A closed Burma keeps China trade open

Buddhist monks march in protest in Yangon, Myanmar on September 24, 2007.

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KAI RYSSDAL: The military junta that rules Myanmar shut the door on the United Nations today. On Thursday, the Security Council called for negotations with the pro-democracy oppostion. The army's been running Burma for decades so no one's surprised it's not interested in talking now.

What is new is that at the U.N., China chose sides with the West against Myanmar for the first time. The change in approach comes despite close economic ties. From the China-Burma border, Marketplace's Scott Tong reports business is booming.


SCOTT TONG: This is the wake-up call in the Chinese town of Ruili: The sound of freight trucks heading in and out of Burma. The trucks are covered, you can't see what's inside. But a quick tour of this border town makes it obvious what's being traded.

Stop one: Ruili's woodworking street. Day laborers chisel and buff giant cross-sections of teak and other Burmese wood, for coffee tables and home decorations. Timber is a key raw material that Burma has, and China wants. Thing is, much of Burma's logging trade is illegal. At least technically it is, says taxi driver and smuggler Mr. Li.

MR. LI: If you have stuff you need to get into China, I can get everything done. I arrange the trucks, the workers, the boats. And I notify the customs officials.

I.e. he bribes them. Just up the street is Ruili's jade market. All the gemstones are sourced from Burmese mines. But this shopkeeper complains business is slow; political instability in Burma means fewer traders on each side of the border.

Eventually, though, he expects the traders back. China has an insatiable appetite for Burmese resources, and often it turns those resources into finished goods that go back to Burma. This economic co-dependency is obvious at this border town.

JADE SELLER: Burma? It's basically a province of China! China's the big brother, they're the little brother. We all say China's the elephant and Burma's the ant. And the elephant can squish the ant if it wants.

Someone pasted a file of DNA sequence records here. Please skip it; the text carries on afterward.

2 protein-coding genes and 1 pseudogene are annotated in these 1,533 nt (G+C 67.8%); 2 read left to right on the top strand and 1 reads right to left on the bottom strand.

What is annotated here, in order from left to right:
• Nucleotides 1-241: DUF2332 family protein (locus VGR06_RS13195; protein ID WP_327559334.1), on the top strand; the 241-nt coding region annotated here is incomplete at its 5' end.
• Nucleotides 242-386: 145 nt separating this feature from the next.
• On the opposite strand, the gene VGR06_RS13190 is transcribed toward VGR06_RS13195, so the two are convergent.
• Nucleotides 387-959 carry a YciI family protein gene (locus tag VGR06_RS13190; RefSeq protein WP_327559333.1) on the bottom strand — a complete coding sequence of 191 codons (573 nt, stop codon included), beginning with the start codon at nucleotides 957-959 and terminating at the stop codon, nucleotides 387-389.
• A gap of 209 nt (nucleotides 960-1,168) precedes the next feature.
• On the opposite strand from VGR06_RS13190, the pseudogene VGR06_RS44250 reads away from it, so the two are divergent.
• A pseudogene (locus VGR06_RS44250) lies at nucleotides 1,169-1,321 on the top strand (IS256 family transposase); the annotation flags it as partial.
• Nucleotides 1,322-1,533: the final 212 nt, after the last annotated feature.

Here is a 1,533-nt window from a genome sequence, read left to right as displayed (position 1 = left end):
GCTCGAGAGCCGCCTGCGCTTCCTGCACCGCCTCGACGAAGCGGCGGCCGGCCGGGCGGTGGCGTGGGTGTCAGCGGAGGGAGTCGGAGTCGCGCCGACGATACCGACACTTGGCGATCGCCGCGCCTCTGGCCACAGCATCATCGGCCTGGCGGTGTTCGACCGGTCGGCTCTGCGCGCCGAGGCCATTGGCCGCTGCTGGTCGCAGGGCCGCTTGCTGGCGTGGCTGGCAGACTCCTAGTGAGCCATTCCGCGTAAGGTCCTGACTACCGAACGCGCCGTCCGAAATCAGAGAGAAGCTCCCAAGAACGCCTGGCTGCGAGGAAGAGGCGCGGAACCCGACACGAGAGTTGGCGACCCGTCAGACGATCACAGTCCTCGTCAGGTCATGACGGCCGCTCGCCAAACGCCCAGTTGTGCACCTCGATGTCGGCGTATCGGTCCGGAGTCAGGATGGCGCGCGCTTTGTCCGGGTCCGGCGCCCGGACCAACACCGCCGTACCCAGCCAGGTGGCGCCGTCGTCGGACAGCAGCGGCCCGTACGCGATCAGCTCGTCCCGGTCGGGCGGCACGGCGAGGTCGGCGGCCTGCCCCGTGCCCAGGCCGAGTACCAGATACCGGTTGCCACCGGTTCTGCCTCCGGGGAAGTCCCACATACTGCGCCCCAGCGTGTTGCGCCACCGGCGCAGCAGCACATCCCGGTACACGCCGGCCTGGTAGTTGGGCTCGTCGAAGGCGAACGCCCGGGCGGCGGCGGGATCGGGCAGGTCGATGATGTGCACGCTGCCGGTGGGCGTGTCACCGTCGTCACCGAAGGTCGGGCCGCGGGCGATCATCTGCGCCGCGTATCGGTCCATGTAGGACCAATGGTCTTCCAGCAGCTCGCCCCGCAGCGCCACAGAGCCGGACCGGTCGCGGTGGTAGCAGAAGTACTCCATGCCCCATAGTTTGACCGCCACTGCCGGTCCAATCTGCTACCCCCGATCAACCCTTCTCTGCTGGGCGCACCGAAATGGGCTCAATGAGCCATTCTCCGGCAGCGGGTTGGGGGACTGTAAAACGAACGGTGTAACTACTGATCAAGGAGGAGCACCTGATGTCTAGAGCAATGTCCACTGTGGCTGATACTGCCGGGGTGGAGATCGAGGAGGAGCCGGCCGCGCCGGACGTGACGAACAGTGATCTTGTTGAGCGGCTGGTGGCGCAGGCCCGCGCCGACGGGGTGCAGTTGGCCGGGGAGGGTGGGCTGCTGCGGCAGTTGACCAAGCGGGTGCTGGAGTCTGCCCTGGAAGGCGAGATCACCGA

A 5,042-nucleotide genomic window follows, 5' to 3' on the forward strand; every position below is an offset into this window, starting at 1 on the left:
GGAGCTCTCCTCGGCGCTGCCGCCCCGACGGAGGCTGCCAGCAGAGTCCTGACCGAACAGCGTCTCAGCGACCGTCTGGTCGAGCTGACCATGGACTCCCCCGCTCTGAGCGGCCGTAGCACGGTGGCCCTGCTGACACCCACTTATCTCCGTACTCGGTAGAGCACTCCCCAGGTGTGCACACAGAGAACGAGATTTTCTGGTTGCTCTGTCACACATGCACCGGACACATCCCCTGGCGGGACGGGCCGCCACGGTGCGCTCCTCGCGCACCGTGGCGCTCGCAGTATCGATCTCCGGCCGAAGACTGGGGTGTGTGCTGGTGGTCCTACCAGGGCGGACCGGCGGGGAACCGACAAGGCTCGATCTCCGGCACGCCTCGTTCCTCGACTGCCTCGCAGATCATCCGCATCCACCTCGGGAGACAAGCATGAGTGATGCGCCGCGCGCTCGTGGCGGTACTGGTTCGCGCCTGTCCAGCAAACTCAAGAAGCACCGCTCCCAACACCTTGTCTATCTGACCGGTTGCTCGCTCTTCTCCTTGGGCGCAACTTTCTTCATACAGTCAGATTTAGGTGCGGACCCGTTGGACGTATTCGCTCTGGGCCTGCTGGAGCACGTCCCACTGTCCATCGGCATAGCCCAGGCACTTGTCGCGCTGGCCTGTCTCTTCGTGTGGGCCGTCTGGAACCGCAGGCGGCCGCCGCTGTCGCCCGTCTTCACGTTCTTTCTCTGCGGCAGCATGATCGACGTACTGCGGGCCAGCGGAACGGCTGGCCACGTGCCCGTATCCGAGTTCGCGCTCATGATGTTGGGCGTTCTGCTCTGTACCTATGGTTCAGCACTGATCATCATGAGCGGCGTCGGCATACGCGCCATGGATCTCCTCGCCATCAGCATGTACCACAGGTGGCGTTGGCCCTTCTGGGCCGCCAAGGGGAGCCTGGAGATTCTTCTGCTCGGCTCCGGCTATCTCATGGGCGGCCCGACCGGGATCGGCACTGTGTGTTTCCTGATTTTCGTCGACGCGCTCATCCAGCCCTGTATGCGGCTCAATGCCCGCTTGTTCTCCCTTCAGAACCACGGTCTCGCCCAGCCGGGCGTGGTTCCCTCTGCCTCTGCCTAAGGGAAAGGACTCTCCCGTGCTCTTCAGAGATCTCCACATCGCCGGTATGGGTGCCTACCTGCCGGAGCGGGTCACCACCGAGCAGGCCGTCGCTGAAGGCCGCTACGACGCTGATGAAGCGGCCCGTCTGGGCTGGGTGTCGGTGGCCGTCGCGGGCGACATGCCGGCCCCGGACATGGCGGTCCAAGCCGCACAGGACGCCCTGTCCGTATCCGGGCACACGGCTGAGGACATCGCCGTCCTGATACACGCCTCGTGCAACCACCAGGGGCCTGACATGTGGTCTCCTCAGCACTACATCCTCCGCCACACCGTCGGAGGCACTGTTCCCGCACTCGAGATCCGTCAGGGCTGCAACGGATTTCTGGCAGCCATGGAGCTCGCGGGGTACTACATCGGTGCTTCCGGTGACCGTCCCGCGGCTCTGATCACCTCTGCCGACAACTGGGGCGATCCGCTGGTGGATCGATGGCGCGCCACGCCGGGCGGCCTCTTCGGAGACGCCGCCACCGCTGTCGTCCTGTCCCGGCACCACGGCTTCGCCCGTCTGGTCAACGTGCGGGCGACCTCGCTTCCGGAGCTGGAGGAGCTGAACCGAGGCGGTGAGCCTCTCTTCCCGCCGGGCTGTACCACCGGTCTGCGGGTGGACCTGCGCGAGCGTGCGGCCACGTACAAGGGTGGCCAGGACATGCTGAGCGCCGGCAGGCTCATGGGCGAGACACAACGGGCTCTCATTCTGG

Hang around Ruili's outdoor mahjong tables, and the chatter indicates even more Burma trade is coming. An eight-lane highway that links all the way to Shanghai is on the way -- as are energy pipelines.

Ian Holliday of the University of Hong Kong says China gets most of its oil from the Middle East, which gets shipped through the Straits of Malacca, a geographically vulnerable choke point.

IAN HOLLIDAY: China is looking to diversity its supply routes for the natural resources on which all the economic growth depends. It's currently planning to build both a gas pipeline and an oil pipeline across Burma, which would enable supply to come up through the Indian Ocean.

Often the action in this border town is at this motorcycle shop. Scores of Burmese men jostle to buy Chinese-made bikes for $350 each. This buyer says they can resell them in Burma for a $13 markup:

MOTORCYCLE BUYER: These motorcycles sell really quickly -- the stock that comes in today will be out the door by tomorrow. This store sells hundreds every day.

The motorbikes enter Burma tax free, because they're smuggled. The guys ride them to this narrow river crossing, where a boat ferries them across for less than a dollar. I cross, too -- unofficially.

Burma looks much poorer than China... What's striking are the beggars, potholes and dilapidated cars. In the stores, virtually all the household goods are Chinese imports: sandals, rice cookers, bootleg DVDs, even toilet paper. Perhaps the Chinese processed it from the Burmese wood going the other way.

HOLLIDAY: Burma doesn't have a major manufacturing capacity itself.

Again, Ian Holliday.

HOLLIDAY: Just like the rest of the world, they are looking for the best quality of goods at the best price they can find -- and getting them from China is often the best way.

At this Buddhist temple on the Burma side, all the tours are in Chinese, as are the economic transactions. I negotiate for a Burmese trinket in Chinese, and pay with Chinese currency.

Despite the vast cross-border trade, that doesn't make Burma a vassal state of China. The ruling generals, first and foremost, focus on political survival. Still, if any outside country has leverage, at the U.N. and behind the scenes, it may be the Burmese junta's closest trading ally.

On the China-Burma border, I'm Scott Tong for Marketplace.

About the author

Scott Tong is a correspondent for Marketplace’s sustainability desk, with a focus on energy, environment, resources, climate, supply chain and the global economy.

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